Given the importance of referring to qualified scholars, it goes without saying that the public must be careful not to be duped by pretenders. Unfortunately, social media in particular has facilitated the spread of such individuals at unprecedented levels, making this all the more difficult. But hopefully by now, readers will have a good understanding of what legitimate scholarship constitutes, so God willing, anyone lacking one or more of its necessary components ought to be easily detectable, even if they are popular figures, like Dr Zakir Naik and Assim al-Hakeem, or fringe charlatans like Abu Khadeejah and Anjem Chowdhry (all of whom have no ijaazahs and may be lacking in one or both of the other necessary aspects too).

But there is also a proliferation of those who portray themselves as being qualified, yet choose to be vague about their qualifications. Many simply state in their profiles that they have ‘studied with shaykhs’ or at certain institutions without mentioning who their shaykhs were, where they studied, or whether they even graduated with ijaazah or not. Some may even be ‘currently studying’ with scholars or at certain institutions, but these qualities are not sufficient for taking them as proper sources of Islamic learning and is quite easy to be deceived by. As stated above, actual ijaazah is required and merely being in the process of acquiring it is insufficient. Examples of individuals from this type include Daniel Haqiqatjou and ‘Dawahman’ Imran ibn Mansur, who speak on matters that require scholarly learning, but do not have the authority to do so.

Both types of pseudo-scholars are of course at liberty to preach and analyse general Islamic topics and issues affecting the Muslim world as da’ees and may even be doing valuable work in these areas (often and sadly more so than even traditional Islamic scholars). But they are not qualified to discuss or give their opinions on matters that require expertise of Qur’an, Hadith, fiqh, theology, et cetera, as scholars would. This applies no matter how knowledgeable they may appear to the untrained eye, how much Qur’an and Hadith they quote, how academic and lengthy their writings may be, how good they may be at teaching and public speaking, or how good their Arabic is.

The good news is that such deception can very easily be uncovered through simple background checks[8] and it would be no exaggeration to say that a lot of trouble can be prevented if this was practiced more diligently. It is in fact an individual religious obligation, so if anyone is misguided because they did not perform due diligence before referring to an individual for religious learning and just assumed they possess scholarly credentials from their appearance, popularity, oratory or written skills, et cetera, they will be held accountable before God for their laxity and negligence, and will only have themselves to blame. It is also a duty on claimants to religious authority (whether direct or indirect) to be clear about their qualifications and suitability for it and the public should not accept anything less than sufficient transparency. Ibn Sireen, the great tabi’ee said,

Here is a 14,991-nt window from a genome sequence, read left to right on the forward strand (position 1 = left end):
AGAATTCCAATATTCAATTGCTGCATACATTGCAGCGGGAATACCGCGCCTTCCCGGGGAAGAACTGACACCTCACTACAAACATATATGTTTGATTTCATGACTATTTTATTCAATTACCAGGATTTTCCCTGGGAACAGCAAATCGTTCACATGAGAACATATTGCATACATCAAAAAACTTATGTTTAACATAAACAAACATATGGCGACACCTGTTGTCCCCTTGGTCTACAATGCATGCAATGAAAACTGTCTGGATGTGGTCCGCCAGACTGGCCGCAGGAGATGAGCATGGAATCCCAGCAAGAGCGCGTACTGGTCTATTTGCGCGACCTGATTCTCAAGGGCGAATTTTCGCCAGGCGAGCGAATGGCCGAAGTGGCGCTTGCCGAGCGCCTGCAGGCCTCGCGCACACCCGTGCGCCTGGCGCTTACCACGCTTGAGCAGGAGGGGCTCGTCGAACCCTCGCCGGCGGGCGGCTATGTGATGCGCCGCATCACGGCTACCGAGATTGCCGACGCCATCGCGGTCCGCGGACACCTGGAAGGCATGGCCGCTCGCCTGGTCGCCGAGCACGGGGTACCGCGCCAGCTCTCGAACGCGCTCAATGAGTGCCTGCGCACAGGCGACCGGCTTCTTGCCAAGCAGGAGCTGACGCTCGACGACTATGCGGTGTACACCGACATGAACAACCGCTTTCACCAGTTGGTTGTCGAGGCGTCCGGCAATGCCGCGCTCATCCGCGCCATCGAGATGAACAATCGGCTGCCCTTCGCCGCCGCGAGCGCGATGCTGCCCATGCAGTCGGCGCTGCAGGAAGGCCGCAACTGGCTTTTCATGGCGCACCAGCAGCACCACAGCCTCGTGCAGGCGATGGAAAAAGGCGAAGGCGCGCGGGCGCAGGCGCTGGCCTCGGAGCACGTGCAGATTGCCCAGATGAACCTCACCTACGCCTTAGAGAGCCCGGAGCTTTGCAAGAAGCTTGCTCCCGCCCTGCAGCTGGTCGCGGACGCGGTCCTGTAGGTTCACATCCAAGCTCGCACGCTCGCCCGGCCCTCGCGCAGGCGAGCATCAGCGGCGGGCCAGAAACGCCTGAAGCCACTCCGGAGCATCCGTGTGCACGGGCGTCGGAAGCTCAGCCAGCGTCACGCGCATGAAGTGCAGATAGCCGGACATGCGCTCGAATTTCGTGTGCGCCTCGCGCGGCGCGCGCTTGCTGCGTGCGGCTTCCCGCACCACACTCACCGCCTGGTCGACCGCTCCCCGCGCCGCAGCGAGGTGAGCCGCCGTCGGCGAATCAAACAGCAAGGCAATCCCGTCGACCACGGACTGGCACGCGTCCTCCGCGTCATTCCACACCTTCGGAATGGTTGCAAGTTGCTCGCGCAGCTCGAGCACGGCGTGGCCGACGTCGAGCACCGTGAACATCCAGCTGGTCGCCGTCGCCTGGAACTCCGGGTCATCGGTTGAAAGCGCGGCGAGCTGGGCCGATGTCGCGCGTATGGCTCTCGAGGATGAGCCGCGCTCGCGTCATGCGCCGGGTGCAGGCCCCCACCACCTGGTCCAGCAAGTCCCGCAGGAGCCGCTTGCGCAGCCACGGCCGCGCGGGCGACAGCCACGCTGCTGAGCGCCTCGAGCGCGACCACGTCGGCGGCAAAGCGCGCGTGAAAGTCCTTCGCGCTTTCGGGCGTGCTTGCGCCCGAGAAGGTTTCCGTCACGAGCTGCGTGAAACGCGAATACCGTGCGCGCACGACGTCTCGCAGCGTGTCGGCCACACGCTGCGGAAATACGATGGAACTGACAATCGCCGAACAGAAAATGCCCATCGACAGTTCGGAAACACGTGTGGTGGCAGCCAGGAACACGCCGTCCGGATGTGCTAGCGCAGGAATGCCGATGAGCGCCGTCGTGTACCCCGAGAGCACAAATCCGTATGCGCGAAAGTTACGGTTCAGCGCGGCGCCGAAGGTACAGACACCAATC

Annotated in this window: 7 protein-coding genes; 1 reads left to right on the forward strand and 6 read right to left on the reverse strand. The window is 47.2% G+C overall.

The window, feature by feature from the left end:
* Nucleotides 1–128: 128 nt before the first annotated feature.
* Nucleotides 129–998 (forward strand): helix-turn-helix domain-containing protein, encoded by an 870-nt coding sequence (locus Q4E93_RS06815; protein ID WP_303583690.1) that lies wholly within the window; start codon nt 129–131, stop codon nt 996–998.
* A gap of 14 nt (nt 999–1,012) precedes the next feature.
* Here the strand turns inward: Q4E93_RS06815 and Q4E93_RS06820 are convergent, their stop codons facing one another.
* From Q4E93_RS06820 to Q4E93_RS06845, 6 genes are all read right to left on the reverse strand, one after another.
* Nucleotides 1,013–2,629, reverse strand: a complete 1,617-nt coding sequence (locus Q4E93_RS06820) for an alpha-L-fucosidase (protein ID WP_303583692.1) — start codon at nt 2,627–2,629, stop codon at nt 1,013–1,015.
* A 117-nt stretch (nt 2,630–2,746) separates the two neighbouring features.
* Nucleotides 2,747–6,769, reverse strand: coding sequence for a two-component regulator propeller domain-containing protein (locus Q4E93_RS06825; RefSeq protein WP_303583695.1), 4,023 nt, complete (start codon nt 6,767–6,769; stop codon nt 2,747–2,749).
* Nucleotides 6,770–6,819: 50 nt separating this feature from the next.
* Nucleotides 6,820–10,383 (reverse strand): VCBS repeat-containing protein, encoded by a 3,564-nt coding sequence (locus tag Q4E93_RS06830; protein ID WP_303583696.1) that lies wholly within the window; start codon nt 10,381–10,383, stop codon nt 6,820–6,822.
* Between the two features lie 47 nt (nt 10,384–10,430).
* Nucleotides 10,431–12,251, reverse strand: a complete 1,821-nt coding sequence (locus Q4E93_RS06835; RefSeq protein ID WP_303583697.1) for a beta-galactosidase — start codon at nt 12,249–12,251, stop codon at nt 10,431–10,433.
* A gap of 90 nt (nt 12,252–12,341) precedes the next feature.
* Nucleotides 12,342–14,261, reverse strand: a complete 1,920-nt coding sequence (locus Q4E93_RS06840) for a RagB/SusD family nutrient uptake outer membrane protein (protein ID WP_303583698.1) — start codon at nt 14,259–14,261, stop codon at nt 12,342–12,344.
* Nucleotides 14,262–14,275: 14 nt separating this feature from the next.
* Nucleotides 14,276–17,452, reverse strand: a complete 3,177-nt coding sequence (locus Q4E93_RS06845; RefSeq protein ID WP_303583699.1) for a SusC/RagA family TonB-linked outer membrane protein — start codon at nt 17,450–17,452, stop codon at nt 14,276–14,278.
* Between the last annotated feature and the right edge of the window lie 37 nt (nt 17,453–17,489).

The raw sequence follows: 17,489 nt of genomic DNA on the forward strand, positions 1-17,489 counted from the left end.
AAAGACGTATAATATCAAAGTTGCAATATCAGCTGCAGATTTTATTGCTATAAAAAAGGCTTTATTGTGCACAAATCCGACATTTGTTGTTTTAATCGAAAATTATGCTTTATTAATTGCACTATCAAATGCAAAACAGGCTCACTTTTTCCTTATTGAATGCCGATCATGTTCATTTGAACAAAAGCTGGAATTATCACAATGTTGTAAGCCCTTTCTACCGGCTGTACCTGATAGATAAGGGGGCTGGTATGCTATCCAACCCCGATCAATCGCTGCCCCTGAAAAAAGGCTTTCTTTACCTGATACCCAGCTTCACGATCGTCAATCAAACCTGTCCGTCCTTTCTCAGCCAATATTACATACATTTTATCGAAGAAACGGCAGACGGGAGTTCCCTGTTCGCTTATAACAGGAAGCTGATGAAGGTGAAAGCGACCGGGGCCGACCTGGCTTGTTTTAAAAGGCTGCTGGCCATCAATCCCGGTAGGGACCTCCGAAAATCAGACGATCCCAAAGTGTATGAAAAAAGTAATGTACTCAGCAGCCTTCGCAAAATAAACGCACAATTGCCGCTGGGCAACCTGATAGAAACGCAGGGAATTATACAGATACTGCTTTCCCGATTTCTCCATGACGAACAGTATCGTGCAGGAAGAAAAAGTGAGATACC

إن هذا العلم دين فانظروا عمن تأخذون دينكم‏ (‏‏رواه مسلم)‏‏

Verily, this knowledge is religion, so consider (carefully) from whom you take your religion

(Sahih Muslim)

The troubles of the internet and social media notwithstanding, there are still many valuable websites and online services that people can refer to for Islamic learning. One just has to be sure to check who is behind them and if they are qualified and reputable.

The Role and Remit of Scholars

The primary role of Islamic scholars is to study Islam, teach and inform others about it, and ensure the preservation of its intellectual heritage. The fact that the religion guides us in most if not all the aspects of our lives means that by extension, scholars’ religious jurisdiction in this sense can extend to any number of areas. These typically include the strictly religious areas of theology (aqeedah), rulings (fiqh), and the spiritual to those that are also secular, such as family and relationship counselling, business, politics, science and technology, sports, culture, and more. Scholars thereby oversee the religion in all those matters in which it provides dictates and should take a guiding role in doing so (though not always the sole responsibility, depending on the issue at hand).

Being Islamic scholars though, they are not experts or points of reference in fields that also have a secular element beyond the remit of the Islamic guidance therein, such as in family and relationship counselling, politics, science and technology, et cetera, and public expectations on the extent of their authority in these areas should be tempered accordingly. They can of course provide the appropriate guidance from Qur'an and Sunnah here, but these topics are more extensive and generally require professional direction or help. Similarly, secular experts must not regard themselves qualified to speak on the Islamic perspectives relating to their areas of expertise independently of Islamic scholars. To each is their specialism and in creating comprehensive frameworks, both groups need work together, with secular experts detailing the dynamics of their fields and Islamic scholars providing the relevant religious injunctions therein.